Agate is associated with the birthstone month of May.
Agate is associated with the zodiac sign Gemini.
Agate is a Silicon Dioxide and is a variety of Chalcedony, which is a member of the Quartz family. It is scientifically classified as either a cryptocystalline or a microcrystalline variety of Quartz. The color of Moss Agate can be attributed to traces of Chlorite within the stone.
History & Lore:
The name Agate is believed to derive from the Greek word given to a stone that was found thousands of years ago in the Achates River in South-western Sicily, now known as Dirillo River.
Some of the earliest primitive tools that were created by man’s ancestors 2.5 million years ago were made of various types of Quartz, including Agate. Agate has also been used as a gemstone and for other ornamental objects dating back thousands of years. Early Greeks used Agate in the form of amulets as protection from the dangerous elements of the sea.
In medieval times Agate was worn to bring God’s favor and make one agreeable and persuasive. It was also believed to bring protection from all dangers and to be able to bring about victory and strength.
Agate has commonly been used to cure insomnia and to bring about pleasant dreams. It is also said to enhance the wearer’s courage, improve perception and concentration, and to provide protection from dangers. Agate is believed to enhance trust and honesty, and to assist with acceptance to circumstances and emotions. In addition to this, Agate is believed to be able to improve memory.
Often called the Gardener’s Stone, Moss Agate has long been thought to ensure a good crop when worn while planting. It is also said to align the Heart Chakra, and is thought to bring peace and balance to those with excessive duty in their lives, and to bring strength during times of stress.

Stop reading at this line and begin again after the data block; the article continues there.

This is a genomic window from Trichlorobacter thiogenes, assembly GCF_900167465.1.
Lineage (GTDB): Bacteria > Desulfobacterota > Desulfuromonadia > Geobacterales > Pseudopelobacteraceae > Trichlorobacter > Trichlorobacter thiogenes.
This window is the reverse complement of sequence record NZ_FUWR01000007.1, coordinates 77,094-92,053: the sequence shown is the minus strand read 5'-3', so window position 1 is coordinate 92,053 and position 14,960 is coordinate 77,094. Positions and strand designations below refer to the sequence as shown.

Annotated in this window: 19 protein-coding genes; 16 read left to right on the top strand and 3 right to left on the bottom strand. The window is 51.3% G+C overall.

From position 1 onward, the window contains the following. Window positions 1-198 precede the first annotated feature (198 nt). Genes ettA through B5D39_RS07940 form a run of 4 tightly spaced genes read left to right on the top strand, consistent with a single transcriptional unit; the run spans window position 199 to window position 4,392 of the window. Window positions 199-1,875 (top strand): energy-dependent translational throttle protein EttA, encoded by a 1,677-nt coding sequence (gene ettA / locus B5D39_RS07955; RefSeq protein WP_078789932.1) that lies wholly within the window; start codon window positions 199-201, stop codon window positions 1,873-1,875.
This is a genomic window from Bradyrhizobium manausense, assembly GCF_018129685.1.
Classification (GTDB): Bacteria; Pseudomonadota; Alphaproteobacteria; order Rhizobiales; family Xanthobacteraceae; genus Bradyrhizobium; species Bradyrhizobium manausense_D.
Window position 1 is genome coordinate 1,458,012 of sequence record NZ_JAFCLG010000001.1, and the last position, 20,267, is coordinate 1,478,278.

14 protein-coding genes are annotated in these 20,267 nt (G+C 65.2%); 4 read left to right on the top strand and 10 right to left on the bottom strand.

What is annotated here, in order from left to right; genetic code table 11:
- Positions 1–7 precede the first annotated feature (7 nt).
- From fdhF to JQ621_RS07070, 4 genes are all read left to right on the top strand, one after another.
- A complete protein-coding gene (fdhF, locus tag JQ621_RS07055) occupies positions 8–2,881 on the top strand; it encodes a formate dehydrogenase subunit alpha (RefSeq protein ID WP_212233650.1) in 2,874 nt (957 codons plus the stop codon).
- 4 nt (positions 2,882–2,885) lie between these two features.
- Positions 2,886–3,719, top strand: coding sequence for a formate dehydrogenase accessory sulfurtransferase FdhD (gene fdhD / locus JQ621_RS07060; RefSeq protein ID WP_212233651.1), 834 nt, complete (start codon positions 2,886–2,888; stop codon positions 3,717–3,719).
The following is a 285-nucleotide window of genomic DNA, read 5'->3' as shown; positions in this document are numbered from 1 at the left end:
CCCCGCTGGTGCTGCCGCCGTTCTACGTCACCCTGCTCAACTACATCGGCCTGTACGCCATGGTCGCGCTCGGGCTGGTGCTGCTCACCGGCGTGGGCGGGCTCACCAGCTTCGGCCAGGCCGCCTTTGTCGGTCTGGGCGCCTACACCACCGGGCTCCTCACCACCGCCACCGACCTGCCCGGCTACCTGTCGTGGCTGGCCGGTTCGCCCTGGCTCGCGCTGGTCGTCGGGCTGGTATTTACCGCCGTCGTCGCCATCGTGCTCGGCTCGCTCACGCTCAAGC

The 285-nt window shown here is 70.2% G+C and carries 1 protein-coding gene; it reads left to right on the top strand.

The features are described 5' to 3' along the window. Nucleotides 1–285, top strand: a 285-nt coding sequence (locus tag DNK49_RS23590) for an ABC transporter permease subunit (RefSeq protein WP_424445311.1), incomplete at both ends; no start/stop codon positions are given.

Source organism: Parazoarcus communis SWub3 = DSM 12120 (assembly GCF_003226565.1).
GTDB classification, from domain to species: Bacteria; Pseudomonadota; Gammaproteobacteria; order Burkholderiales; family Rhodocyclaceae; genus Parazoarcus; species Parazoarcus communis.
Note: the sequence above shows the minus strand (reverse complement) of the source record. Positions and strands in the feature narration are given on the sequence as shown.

Moss Agate tends to be one of the more sought-after varieties of Agate, yet still remains relatively inexpensive.
It is documented that Agate was originally mined in the Nahe River Valley in Germany in 1497. These findings gave rise to the cutting center of Idar-Oberstein, Germany. When the deposits of Agate began to dry up in the Nahe River Valley in the nineteenth century, deposits were found in Brazil which sparked the discovery of the country’s wide and varied gemstone deposits. There are also known sources of Agate in Australia, China, Congo, Egypt, Iceland, India, Italy, Madagascar, Mexico, Nepal, Russia, the United States, and Uruguay.
Agate is rated at 6.5 to 7 on Moh’s Scale of Hardness. There is not any specific care required, but general gemstone precautions are always a good idea so that the original condition of the stone can be retained.
Moss Agate is a translucent, green colored gemstone containing small mineral inclusions which appear moss-like. Some stones will even contain so many inclusions that the stone will appear almost black Occasionally, Moss Agate can be found with bands of brown and beige, and when this occurs, it is called mocha stone.
Moss Agates are most often found cut into free-form and calibrated cabochons.
Moss Agate is not known to be enhanced.
Care & Cleaning:
Agate can be cleaned using warm soapy water and a soft brush. As with most gemstones, Agate should be kept away from household chemicals and from prolonged exposure to extremes of heat that can cause damage to the stone. Agate should be kept in a fabric-lined box away from other jewelry items so as to avoid damage / scratching